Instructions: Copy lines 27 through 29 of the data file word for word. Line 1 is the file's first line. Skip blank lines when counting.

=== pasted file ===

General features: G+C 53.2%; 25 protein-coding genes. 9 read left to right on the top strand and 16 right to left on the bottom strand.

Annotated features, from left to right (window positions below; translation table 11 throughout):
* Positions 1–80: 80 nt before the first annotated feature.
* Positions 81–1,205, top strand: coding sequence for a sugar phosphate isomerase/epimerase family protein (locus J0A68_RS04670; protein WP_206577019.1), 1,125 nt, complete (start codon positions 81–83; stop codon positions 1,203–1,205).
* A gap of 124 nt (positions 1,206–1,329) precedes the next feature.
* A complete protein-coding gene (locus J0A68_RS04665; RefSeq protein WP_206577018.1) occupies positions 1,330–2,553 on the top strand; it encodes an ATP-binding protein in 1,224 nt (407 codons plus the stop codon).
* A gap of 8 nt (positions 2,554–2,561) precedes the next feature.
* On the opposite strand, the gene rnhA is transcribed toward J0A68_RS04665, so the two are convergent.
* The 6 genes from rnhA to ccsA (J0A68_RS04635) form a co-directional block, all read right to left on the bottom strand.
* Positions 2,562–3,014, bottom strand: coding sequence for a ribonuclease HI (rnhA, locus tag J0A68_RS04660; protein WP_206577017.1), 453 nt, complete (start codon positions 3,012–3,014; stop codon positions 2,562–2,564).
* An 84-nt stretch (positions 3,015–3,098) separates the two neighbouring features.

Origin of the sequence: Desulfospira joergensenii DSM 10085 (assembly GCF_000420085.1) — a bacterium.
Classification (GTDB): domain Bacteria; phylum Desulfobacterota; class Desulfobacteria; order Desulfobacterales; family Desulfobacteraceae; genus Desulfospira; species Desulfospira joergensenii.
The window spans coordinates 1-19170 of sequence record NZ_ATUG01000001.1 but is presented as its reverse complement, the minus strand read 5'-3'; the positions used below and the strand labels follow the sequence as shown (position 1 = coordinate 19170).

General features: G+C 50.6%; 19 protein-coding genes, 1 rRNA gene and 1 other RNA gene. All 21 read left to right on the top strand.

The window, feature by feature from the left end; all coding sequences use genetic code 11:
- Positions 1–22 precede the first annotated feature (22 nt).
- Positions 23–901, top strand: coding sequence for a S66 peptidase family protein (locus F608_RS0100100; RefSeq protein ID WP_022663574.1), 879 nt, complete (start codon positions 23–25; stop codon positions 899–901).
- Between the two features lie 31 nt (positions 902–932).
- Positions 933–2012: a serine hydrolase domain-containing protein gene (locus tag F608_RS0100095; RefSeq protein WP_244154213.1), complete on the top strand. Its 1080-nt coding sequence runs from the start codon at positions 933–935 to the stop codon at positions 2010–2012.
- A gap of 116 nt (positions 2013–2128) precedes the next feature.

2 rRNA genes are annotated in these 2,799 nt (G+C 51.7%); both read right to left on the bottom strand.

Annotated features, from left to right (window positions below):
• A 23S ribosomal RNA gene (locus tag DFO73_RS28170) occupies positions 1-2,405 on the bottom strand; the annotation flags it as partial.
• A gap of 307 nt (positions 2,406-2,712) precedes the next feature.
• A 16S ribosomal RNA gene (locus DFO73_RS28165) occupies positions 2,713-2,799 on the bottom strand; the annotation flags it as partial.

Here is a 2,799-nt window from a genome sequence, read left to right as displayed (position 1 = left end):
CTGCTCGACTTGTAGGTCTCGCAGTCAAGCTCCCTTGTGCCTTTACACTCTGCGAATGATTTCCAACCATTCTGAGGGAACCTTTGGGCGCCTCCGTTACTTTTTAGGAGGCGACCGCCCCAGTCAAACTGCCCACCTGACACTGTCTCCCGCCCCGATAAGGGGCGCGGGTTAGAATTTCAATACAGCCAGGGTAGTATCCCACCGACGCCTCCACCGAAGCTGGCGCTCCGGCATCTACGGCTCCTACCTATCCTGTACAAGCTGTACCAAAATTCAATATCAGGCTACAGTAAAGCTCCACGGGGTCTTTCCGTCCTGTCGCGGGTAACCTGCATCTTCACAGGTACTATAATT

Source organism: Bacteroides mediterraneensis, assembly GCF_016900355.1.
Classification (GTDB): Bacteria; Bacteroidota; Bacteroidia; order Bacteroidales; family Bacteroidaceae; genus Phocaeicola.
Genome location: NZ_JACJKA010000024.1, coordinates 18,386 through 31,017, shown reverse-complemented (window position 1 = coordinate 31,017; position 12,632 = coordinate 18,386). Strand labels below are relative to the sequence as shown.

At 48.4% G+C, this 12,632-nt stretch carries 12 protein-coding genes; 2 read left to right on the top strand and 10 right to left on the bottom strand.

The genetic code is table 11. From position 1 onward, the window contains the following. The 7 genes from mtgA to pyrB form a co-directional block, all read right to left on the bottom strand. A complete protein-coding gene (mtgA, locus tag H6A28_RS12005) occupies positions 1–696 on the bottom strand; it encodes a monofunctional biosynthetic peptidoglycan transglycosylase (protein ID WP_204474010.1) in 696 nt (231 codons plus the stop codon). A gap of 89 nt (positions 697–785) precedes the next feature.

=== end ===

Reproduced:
Here is a 2,799-nt window from a genome sequence, read left to right as displayed (position 1 = left end):
CTGCTCGACTTGTAGGTCTCGCAGTCAAGCTCCCTTGTGCCTTTACACTCTGCGAATGATTTCCAACCATTCTGAGGGAACCTTTGGGCGCCTCCGTTACTTTTTAGGAGGCGACCGCCCCAGTCAAACTGCCCACCTGACACTGTCTCCCGCCCCGATAAGGGGCGCGGGTTAGAATTTCAATACAGCCAGGGTAGTATCCCACCGACGCCTCCACCGAAGCTGGCGCTCCGGCATCTACGGCTCCTACCTATCCTGTACAAGCTGTACCAAAATTCAATATCAGGCTACAGTAAAGCTCCACGGGGTCTTTCCGTCCTGTCGCGGGTAACCTGCATCTTCACAGGTACTATAATT

Source organism: Bacteroides mediterraneensis, assembly GCF_016900355.1.